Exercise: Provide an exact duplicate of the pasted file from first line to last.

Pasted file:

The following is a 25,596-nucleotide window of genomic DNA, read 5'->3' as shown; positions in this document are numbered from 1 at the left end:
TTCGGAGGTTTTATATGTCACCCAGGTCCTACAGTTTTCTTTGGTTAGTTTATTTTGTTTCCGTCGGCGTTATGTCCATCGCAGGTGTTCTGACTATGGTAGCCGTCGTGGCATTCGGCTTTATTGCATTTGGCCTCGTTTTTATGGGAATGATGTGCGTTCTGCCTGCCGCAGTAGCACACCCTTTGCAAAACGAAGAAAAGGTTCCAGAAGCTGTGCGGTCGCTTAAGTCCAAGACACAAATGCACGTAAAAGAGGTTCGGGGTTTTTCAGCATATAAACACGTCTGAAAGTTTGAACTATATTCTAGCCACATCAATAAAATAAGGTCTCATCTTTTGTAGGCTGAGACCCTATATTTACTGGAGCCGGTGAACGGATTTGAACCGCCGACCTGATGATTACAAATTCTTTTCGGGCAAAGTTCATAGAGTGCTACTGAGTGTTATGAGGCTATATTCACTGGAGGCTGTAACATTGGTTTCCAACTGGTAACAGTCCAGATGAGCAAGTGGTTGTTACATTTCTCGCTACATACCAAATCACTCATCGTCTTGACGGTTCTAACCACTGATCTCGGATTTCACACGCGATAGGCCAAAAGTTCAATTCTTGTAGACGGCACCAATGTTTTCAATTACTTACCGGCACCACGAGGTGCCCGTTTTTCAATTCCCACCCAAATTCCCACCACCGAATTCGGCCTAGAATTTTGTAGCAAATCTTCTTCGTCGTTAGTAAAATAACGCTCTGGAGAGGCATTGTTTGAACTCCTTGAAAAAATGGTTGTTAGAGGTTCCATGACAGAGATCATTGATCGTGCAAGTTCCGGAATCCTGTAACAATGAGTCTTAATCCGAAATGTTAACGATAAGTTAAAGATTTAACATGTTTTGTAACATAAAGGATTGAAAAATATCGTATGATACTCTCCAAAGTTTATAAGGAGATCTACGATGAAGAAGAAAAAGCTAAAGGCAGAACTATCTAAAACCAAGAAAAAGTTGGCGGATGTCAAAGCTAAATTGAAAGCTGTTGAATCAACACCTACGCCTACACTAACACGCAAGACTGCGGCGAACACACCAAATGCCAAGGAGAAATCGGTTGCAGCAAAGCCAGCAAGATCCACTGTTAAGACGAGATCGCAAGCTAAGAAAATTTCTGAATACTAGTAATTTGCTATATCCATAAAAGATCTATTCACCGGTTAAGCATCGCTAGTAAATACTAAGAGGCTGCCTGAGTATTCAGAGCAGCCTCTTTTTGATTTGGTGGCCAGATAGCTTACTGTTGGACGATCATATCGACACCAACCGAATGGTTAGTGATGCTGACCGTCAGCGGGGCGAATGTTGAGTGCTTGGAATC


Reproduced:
The following is a 25,596-nucleotide window of genomic DNA, read 5'->3' as shown; positions in this document are numbered from 1 at the left end:
TTCGGAGGTTTTATATGTCACCCAGGTCCTACAGTTTTCTTTGGTTAGTTTATTTTGTTTCCGTCGGCGTTATGTCCATCGCAGGTGTTCTGACTATGGTAGCCGTCGTGGCATTCGGCTTTATTGCATTTGGCCTCGTTTTTATGGGAATGATGTGCGTTCTGCCTGCCGCAGTAGCACACCCTTTGCAAAACGAAGAAAAGGTTCCAGAAGCTGTGCGGTCGCTTAAGTCCAAGACACAAATGCACGTAAAAGAGGTTCGGGGTTTTTCAGCATATAAACACGTCTGAAAGTTTGAACTATATTCTAGCCACATCAATAAAATAAGGTCTCATCTTTTGTAGGCTGAGACCCTATATTTACTGGAGCCGGTGAACGGATTTGAACCGCCGACCTGATGATTACAAATTCTTTTCGGGCAAAGTTCATAGAGTGCTACTGAGTGTTATGAGGCTATATTCACTGGAGGCTGTAACATTGGTTTCCAACTGGTAACAGTCCAGATGAGCAAGTGGTTGTTACATTTCTCGCTACATACCAAATCACTCATCGTCTTGACGGTTCTAACCACTGATCTCGGATTTCACACGCGATAGGCCAAAAGTTCAATTCTTGTAGACGGCACCAATGTTTTCAATTACTTACCGGCACCACGAGGTGCCCGTTTTTCAATTCCCACCCAAATTCCCACCACCGAATTCGGCCTAGAATTTTGTAGCAAATCTTCTTCGTCGTTAGTAAAATAACGCTCTGGAGAGGCATTGTTTGAACTCCTTGAAAAAATGGTTGTTAGAGGTTCCATGACAGAGATCATTGATCGTGCAAGTTCCGGAATCCTGTAACAATGAGTCTTAATCCGAAATGTTAACGATAAGTTAAAGATTTAACATGTTTTGTAACATAAAGGATTGAAAAATATCGTATGATACTCTCCAAAGTTTATAAGGAGATCTACGATGAAGAAGAAAAAGCTAAAGGCAGAACTATCTAAAACCAAGAAAAAGTTGGCGGATGTCAAAGCTAAATTGAAAGCTGTTGAATCAACACCTACGCCTACACTAACACGCAAGACTGCGGCGAACACACCAAATGCCAAGGAGAAATCGGTTGCAGCAAAGCCAGCAAGATCCACTGTTAAGACGAGATCGCAAGCTAAGAAAATTTCTGAATACTAGTAATTTGCTATATCCATAAAAGATCTATTCACCGGTTAAGCATCGCTAGTAAATACTAAGAGGCTGCCTGAGTATTCAGAGCAGCCTCTTTTTGATTTGGTGGCCAGATAGCTTACTGTTGGACGATCATATCGACACCAACCGAATGGTTAGTGATGCTGACCGTCAGCGGGGCGAATGTTGAGTGCTTGGAATC